When I started in the police we were out on patrol for seven hours on each shift. The whole of Exeter was regularly patrolled by a constable on foot or cycle. There were a total of 22 'beats' that had to be learnt before a young 'copper' was sent out on his own.
An 'old sweat' would take you around the beat and show you the important details in the days before Burglar alarms, such things as how you could see the door of the bank safe by peering through the letter box, or the safe in GPO by looking through the design of an elaborate window in Bedford Street. But most important of all he showed you where you could get a cup of tea and a warm up, by visiting some other lonely night worker.
In the early 1960s the City police recruited quite a number of experienced policemen who transferred from other police forces, these men had to be shown around the various beats. One of them was Peter Nordqvist who came to Exeter from the a Division of the Metropolitan Police, where he had 'cut his teeth' patrolling Buckingham Palace, and other attractions at the centre of the Realm. For him it was quite a change to start in Exeter on the Basin beat.
The area around the Quay and the Canal basin was the centre of industry, the Gas Works, Electricity Generation, Timber yards, Willeys Foundry, Thomas's bone rendering plant, Kings Tar Distillery, and etc. Marsh Barton had started to be developed, it was always cold, dank, and miserable in that part of town, but there was one high light on that beat. I had spent the first few hours showing Peter the delights of the industrial area, then I announced it was time to visit the sewage works for a up of tea.
The Drainage and sewerage system at that time had an important outpost in Tan Lane, in the buildings now used for recycling waste paper. At that time the area between the Council Yard and the then Cattle Market (now the retail complex of Argos and Comet Etc ) was allotment gardens, there were then only four or five buildings on the Marsh Barton Estate.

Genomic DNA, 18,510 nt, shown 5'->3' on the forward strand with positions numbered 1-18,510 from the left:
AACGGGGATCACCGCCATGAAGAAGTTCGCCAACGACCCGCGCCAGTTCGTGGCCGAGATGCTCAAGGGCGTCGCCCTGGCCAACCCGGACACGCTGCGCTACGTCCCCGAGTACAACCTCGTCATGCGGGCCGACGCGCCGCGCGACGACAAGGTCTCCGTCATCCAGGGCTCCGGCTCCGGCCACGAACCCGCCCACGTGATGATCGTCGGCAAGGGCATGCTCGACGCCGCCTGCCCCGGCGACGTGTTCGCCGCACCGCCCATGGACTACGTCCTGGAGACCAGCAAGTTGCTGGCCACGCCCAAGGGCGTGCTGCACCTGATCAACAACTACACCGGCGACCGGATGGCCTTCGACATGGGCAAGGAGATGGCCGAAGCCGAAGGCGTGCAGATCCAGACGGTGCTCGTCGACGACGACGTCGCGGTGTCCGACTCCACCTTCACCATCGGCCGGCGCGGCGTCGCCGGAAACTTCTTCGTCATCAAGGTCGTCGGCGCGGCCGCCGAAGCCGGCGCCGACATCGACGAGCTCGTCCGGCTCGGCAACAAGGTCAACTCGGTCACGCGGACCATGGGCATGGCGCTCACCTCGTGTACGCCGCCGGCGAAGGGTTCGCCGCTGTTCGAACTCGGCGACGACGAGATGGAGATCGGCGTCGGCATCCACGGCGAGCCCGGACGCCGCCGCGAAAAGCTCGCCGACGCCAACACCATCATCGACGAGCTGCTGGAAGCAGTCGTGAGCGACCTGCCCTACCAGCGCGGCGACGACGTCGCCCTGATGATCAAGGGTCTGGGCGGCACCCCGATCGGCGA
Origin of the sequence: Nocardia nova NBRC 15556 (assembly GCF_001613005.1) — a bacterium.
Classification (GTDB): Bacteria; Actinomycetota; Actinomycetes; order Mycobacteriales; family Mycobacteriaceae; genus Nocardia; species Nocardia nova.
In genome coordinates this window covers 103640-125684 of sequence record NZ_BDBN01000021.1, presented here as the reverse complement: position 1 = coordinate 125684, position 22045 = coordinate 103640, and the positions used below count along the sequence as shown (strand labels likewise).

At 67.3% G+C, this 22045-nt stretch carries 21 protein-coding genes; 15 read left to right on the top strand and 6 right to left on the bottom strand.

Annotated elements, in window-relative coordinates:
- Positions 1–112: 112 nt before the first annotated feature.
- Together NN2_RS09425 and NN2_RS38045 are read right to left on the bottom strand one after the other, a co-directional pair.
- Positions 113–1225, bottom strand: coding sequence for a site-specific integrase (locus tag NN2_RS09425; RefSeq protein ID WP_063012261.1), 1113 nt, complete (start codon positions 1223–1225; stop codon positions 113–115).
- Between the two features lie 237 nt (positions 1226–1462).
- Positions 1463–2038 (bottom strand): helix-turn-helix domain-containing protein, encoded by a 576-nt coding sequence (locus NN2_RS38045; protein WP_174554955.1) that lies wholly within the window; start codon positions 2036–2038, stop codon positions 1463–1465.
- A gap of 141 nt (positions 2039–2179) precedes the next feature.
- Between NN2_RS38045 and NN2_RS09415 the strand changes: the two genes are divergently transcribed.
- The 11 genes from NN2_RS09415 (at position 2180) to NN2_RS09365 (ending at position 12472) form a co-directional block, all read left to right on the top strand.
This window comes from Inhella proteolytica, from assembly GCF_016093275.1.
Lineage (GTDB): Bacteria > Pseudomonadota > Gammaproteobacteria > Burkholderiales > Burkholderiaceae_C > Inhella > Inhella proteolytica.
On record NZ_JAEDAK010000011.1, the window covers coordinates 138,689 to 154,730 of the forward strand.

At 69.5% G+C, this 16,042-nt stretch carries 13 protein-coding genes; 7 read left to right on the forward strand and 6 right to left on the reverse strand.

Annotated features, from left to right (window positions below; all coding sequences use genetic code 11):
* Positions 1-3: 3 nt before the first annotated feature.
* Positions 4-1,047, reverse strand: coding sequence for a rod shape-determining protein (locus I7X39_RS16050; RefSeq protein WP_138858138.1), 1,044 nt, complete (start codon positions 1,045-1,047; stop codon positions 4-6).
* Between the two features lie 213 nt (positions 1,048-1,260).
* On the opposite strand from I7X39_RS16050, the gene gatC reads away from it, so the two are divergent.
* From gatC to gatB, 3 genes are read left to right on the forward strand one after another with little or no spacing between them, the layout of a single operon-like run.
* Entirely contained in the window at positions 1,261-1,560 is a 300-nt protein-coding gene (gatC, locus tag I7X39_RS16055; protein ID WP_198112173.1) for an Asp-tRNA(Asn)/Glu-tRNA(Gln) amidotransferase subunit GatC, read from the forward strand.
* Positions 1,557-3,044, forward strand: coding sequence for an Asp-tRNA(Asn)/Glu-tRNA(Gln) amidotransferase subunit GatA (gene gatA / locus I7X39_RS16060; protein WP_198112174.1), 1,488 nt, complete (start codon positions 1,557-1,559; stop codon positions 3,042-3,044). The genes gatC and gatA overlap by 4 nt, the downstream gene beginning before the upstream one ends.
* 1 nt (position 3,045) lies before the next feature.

All the drainage for St Thomas had to be pumped up hill to Countess Wear from this site, which was manned around the clock. The operative there had an easy job provided it was not raining. If the weather was inclement he would have to leave his comfortable room and make the occasional inspection to ensure that nothing was blocking a large grid through which all the effluent and drain water had to pass into the pumping machinery. He was equipped with a large rake type weapon to remove any obstacles that may have found their way into the system.
Most people who work shifts around the clock, follow a similar pattern, so we knew all the 'watch keepers' who worked the same pattern as we did, we got to know them quite well. Down at Tan Lane the man who was on duty at the pumping station at the same time as us, was a chap called Dan Gunney. He lived up in Hoopern Street, behind the prison
When Peter and I got down to Tan Lane we found the hut was empty, so I put the kettle on and went to look for Dan – we went round to the grid and found him there struggling with the rake. He told us that his coat had fallen in to the swirling pool of effluent, and he was trying to retrieve it. We could see the coat wrapped around bars on the grid, he was struggling to pull it up against the rushing water, whilst trying to stop it passing through the bars and being pumped off to Countess Wear.
Looking at the coat, Peter said "It won't be a lot of use if you get it out, will it?" and Dan replied, "I am not too bothered about the coat, but my sandwiches are in the pocket!"
Peter Hinchliffe is a retired policeman.
PC Peter Nordqvist helping two lost children.The Electricity Generating Station in Haven Banks during the 1970s.The gasworks from King's Sluice.
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